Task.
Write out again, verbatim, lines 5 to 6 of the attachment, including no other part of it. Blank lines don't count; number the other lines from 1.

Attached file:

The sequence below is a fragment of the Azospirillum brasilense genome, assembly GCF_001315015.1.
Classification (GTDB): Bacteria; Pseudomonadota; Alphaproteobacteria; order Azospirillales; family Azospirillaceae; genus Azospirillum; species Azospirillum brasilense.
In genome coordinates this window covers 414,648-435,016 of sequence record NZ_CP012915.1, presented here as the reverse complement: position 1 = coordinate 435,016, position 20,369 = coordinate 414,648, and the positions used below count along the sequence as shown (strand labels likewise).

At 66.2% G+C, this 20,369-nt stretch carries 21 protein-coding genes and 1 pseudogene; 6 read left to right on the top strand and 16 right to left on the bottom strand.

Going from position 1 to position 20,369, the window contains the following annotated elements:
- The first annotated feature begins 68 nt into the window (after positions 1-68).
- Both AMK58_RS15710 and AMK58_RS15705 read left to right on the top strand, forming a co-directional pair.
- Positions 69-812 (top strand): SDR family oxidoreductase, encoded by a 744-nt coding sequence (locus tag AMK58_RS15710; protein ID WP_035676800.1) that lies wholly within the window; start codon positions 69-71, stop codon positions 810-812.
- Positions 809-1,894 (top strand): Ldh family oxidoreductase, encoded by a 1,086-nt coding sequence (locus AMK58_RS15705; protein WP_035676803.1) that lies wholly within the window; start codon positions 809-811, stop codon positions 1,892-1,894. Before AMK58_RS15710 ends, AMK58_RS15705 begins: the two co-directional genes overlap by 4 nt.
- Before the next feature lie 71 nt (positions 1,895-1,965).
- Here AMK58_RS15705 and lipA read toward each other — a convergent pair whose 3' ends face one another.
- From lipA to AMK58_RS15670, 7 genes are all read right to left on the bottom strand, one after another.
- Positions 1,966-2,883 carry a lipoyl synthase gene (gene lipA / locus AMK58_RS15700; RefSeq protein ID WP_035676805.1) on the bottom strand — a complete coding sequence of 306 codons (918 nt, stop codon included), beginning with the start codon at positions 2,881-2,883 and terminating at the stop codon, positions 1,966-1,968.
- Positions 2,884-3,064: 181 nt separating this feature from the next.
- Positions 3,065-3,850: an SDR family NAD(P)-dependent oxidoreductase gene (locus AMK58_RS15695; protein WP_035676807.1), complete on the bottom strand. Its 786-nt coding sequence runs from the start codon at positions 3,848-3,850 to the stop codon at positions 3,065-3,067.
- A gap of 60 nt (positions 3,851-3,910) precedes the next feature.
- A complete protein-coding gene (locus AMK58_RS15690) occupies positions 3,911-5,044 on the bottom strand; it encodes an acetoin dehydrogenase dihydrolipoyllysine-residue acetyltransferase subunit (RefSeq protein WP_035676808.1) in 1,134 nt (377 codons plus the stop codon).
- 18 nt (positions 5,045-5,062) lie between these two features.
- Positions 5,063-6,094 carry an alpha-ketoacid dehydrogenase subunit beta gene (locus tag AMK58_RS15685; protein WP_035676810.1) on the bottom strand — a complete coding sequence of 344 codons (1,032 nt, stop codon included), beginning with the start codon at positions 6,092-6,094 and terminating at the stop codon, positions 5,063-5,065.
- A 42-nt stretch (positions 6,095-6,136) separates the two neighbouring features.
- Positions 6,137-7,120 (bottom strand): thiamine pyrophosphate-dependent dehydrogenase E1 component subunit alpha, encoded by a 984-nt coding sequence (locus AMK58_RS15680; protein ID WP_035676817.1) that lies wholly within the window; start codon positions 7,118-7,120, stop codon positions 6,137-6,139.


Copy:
Going from position 1 to position 20,369, the window contains the following annotated elements:
- The first annotated feature begins 68 nt into the window (after positions 1-68).